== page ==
I have never been to hackathon before. In my imagination, hackathon is like a festival for people who have passion about creating cool stuff during a limited amount of time. Hackathon is going to bring tons of fun if you can work with dedicated people on some interesting idea and try to make the idea into reality. Luckily, Early Professional Hire (EPH) Hackathon event hosted by China Development Laboratory (CDL) meets my expectation perfectly.
When I first time heard about the hackathon on EPH Day 5, I’m a little intimidated. This is because the solution demo you present at last needs to fit in certain hackathon topics. The topics include business platform innovation, light-weight e-commerce reinvention, blockchain, application of Watson technology into medical services, and integration of Watson technology with 3D demonstration. All these topics are super cool, very advanced and I barely have a chance to get touched in my day-to-day work. So, I’m not sure if I can handle those topics well. However, I want to give this hackathon a shot: not only because this is part of EPH program but, more importantly, one of the topics really catches my eyes- that is, the integration of Watson technology with 3D demonstration.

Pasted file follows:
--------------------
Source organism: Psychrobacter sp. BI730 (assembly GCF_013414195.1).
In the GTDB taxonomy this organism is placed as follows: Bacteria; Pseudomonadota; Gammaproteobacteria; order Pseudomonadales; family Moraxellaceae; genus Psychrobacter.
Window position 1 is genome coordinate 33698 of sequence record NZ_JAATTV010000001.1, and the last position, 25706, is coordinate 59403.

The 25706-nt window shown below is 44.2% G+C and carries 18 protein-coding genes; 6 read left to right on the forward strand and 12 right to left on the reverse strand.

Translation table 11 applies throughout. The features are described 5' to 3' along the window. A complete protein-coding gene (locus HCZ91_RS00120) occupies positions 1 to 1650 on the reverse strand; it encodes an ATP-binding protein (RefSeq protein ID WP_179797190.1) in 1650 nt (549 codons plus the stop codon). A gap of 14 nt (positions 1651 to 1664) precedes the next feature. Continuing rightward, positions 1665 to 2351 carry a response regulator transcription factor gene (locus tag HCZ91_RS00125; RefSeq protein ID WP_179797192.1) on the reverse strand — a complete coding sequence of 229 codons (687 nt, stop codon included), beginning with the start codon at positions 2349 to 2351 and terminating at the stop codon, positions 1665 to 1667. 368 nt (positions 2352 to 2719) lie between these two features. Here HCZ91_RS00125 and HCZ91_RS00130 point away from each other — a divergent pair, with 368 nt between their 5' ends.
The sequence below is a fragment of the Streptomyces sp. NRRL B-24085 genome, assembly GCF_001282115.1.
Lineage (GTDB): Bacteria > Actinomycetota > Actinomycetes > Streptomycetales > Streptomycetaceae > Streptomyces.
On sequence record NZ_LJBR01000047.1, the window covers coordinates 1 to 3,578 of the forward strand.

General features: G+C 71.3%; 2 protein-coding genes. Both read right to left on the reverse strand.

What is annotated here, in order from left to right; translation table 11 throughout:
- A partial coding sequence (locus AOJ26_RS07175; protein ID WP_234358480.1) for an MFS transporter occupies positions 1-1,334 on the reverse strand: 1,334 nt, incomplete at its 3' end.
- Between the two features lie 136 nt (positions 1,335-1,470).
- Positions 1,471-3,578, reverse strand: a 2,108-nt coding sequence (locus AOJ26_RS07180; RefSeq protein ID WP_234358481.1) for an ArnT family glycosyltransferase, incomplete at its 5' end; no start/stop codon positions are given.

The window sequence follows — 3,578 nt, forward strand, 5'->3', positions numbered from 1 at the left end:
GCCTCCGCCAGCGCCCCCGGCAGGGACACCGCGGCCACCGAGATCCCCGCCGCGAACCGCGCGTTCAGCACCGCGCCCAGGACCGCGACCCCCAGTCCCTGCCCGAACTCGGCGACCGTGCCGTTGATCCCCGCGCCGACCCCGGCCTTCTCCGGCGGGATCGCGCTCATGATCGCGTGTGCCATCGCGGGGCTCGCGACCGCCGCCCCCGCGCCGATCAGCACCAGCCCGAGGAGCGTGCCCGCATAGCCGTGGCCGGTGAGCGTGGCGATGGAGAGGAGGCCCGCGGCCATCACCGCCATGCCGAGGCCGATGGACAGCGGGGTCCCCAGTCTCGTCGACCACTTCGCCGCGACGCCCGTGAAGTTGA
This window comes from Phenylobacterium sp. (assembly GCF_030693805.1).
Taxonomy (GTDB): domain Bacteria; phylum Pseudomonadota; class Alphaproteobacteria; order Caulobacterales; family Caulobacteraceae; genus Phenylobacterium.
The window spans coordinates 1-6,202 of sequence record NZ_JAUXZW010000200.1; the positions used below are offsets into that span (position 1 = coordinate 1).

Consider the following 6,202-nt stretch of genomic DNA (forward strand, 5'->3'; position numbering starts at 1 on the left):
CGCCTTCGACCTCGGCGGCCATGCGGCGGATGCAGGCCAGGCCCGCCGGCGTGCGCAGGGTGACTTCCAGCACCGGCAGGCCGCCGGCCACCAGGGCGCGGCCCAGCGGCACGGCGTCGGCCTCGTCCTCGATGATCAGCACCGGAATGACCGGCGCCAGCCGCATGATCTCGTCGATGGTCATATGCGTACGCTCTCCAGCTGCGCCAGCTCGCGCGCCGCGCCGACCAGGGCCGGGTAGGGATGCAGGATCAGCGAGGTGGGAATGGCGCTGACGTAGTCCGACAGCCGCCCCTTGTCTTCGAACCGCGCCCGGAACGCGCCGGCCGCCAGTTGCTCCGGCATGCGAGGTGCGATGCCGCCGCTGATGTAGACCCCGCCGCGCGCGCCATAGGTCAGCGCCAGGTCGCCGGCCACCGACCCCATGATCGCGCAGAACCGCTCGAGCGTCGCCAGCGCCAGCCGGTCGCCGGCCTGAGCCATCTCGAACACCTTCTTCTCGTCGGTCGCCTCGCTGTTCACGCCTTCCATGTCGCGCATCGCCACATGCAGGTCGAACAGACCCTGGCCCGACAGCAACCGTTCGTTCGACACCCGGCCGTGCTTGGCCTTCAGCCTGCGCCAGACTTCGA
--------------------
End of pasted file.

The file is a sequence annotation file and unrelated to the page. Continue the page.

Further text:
This topic actually has a name, which is called Watson Introspector. It is a cognitive tool for understanding software, answering questions, and interacting with software architecture and data flows in 3D. This topic suits my interests perfectly. It has always been a challenge for new comers to study a code base especially when the code base has been evolved for several years. What sets of functions or data flows get involved in certain feature of the software has always been the type of questions we are asking all the time, especially when bug fix or enhancement request kicks in. Conventionally, there are tools to help us to visualize the code path like debug trace, UML graph, and so on. However, none of them are straightforward and fun to use if we put them under new comer education context. I can hardly imagine some guy will choose staring at the debug trace on Friday night over going out for a date. So, I think the visualization of code path in 3D and get some question answering system integrated (like Watson) may probably make our software developer’s lives much easier.